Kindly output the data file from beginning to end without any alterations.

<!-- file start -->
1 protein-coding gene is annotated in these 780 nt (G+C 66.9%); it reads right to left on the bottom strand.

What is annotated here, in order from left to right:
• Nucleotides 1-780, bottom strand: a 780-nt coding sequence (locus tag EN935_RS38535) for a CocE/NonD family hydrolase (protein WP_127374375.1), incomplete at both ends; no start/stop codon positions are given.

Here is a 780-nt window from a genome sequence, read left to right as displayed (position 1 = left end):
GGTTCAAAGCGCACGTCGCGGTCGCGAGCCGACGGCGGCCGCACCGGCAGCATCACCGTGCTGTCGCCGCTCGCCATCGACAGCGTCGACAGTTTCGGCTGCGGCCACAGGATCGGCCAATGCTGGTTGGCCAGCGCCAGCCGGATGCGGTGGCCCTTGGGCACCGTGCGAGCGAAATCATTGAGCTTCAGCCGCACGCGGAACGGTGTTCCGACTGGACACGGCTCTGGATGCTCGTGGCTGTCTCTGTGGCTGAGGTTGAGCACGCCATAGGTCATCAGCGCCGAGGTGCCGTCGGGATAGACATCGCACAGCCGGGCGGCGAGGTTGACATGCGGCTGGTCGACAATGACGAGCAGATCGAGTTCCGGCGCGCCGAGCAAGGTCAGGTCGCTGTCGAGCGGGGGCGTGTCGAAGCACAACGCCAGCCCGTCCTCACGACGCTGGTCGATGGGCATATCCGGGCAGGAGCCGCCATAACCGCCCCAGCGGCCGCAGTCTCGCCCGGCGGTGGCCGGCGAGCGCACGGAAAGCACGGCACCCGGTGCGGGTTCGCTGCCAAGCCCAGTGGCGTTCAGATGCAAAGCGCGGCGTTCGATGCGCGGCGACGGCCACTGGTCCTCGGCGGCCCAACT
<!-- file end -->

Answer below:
1 protein-coding gene is annotated in these 780 nt (G+C 66.9%); it reads right to left on the bottom strand.

What is annotated here, in order from left to right:
• Nucleotides 1-780, bottom strand: a 780-nt coding sequence (locus tag EN935_RS38535) for a CocE/NonD family hydrolase (protein WP_127374375.1), incomplete at both ends; no start/stop codon positions are given.

Here is a 780-nt window from a genome sequence, read left to right as displayed (position 1 = left end):
GGTTCAAAGCGCACGTCGCGGTCGCGAGCCGACGGCGGCCGCACCGGCAGCATCACCGTGCTGTCGCCGCTCGCCATCGACAGCGTCGACAGTTTCGGCTGCGGCCACAGGATCGGCCAATGCTGGTTGGCCAGCGCCAGCCGGATGCGGTGGCCCTTGGGCACCGTGCGAGCGAAATCATTGAGCTTCAGCCGCACGCGGAACGGTGTTCCGACTGGACACGGCTCTGGATGCTCGTGGCTGTCTCTGTGGCTGAGGTTGAGCACGCCATAGGTCATCAGCGCCGAGGTGCCGTCGGGATAGACATCGCACAGCCGGGCGGCGAGGTTGACATGCGGCTGGTCGACAATGACGAGCAGATCGAGTTCCGGCGCGCCGAGCAAGGTCAGGTCGCTGTCGAGCGGGGGCGTGTCGAAGCACAACGCCAGCCCGTCCTCACGACGCTGGTCGATGGGCATATCCGGGCAGGAGCCGCCATAACCGCCCCAGCGGCCGCAGTCTCGCCCGGCGGTGGCCGGCGAGCGCACGGAAAGCACGGCACCCGGTGCGGGTTCGCTGCCAAGCCCAGTGGCGTTCAGATGCAAAGCGCGGCGTTCGATGCGCGGCGACGGCCACTGGTCCTCGGCGGCCCAACT